Dhammasara is now open daily between 10am and 1pm. The WA Government has allowed Phase 4 reopening with restricted number of patrons (1 per 2sqm) in a single undivided space. Please observe good hygiene and the physical distancing of 1.5 metres.
You are welcome to bring Dana and attend the lunch ceremony at 10.30am. With physical distancing in place, there will be no Pindapat (rice alms-round) yet. If you would like to stay for lunch, we encourage you to bring your own plate and eating utensils.
It is fundamental to the principles of Theravada Buddhism that monastics, as alm mendicants, are completely dependant on lay supporters for their material needs. The Buddhist community thereby becomes mutually dependant. The lay community offers material support, whilst the monastic community provides spiritual support in the form of Dhamma talks, meditation guidance, personal counsel and exemplary behaviour. Dhammasara in particular offers a daily Dhamma Reflection or Short Meditation at the time of meal offering. This two-way sharing of merits fosters an ever-deepening sense of community responsibility and compassion.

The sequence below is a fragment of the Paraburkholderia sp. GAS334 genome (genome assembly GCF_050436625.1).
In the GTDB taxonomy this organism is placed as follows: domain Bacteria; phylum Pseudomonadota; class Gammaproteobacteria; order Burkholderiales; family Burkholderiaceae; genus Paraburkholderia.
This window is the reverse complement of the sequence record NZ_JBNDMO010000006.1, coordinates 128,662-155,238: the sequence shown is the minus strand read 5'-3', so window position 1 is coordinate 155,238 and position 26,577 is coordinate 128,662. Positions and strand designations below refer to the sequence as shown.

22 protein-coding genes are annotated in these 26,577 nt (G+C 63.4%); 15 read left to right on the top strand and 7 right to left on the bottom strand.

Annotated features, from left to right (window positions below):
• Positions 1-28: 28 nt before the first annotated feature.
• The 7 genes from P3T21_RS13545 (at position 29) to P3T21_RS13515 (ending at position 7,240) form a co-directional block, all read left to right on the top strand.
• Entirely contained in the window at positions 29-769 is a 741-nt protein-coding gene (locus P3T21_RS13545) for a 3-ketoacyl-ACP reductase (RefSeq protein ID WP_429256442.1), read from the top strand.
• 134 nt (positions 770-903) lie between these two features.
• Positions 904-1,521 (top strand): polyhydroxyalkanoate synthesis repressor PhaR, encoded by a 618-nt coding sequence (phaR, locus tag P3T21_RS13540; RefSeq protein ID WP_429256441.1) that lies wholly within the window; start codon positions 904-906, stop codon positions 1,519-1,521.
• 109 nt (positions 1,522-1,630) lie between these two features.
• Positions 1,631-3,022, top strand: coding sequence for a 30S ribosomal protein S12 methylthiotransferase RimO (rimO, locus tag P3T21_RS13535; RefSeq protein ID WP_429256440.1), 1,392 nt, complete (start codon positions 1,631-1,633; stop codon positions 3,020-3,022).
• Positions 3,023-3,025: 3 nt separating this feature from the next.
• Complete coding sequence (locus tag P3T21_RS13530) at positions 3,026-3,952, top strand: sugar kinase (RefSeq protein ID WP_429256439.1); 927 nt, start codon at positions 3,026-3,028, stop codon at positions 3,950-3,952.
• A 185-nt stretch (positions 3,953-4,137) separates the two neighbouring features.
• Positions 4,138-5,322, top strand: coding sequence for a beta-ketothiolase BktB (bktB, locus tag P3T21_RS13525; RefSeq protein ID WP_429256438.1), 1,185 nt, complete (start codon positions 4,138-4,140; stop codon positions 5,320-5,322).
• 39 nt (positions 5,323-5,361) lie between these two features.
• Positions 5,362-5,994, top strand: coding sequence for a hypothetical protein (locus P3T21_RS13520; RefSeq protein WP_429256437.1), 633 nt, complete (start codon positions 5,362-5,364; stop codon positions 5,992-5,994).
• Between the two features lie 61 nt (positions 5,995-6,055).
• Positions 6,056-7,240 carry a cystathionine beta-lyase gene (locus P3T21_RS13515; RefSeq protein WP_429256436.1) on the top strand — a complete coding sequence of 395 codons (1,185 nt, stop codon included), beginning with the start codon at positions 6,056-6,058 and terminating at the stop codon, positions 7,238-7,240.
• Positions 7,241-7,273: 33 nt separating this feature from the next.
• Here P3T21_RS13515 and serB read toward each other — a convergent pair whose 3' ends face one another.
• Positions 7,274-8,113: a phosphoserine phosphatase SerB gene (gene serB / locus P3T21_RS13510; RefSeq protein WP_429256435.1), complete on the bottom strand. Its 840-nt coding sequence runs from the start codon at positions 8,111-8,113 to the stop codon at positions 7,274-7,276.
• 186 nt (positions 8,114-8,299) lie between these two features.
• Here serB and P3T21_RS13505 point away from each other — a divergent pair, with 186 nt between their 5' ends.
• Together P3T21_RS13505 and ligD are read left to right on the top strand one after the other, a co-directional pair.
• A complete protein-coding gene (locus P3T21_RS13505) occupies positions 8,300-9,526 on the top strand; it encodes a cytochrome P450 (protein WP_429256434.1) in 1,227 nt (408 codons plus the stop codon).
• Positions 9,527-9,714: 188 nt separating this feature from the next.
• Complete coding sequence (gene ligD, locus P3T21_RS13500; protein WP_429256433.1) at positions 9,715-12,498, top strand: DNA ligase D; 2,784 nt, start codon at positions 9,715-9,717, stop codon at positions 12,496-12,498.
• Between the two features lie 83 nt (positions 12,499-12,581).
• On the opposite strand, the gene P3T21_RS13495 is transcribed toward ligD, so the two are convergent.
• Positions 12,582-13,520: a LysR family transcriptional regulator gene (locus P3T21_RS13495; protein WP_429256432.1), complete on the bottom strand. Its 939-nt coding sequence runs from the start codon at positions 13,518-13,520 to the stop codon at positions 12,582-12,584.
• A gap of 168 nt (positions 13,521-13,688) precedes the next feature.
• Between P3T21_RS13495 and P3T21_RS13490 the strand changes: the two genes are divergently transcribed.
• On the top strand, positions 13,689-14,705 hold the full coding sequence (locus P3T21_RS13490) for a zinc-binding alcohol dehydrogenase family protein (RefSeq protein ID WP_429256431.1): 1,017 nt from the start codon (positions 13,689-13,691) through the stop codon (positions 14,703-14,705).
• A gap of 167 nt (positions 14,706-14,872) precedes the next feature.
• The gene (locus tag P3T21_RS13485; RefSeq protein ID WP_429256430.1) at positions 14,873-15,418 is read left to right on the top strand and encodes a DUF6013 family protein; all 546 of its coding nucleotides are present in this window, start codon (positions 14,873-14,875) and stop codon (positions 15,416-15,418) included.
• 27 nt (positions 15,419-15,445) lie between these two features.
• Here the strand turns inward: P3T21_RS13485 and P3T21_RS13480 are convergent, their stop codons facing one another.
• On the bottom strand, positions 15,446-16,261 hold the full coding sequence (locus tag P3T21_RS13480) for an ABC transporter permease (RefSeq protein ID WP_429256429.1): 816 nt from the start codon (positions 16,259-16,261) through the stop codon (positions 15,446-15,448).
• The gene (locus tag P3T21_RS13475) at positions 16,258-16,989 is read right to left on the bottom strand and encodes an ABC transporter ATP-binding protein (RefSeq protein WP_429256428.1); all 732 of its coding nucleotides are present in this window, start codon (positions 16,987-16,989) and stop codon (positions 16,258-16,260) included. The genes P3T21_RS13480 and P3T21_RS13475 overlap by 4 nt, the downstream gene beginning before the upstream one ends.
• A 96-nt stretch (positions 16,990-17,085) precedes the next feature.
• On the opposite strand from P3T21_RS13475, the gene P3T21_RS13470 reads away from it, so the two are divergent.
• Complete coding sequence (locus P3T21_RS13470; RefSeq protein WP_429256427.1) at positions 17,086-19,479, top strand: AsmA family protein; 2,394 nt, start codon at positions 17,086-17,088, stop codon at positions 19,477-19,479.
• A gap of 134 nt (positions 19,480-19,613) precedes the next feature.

“Dana” means giving, and it is part of the Buddhist way of life. Buddhist nuns cannot handle money and are therefore reliant on the lay community for their food and requisites to enable them to continue their practice. The offering of alms food into the bowls of the nuns is an established part of Buddhist tradition, and visitors are welcome to visit Dhammasara any day of the week for the daily meal.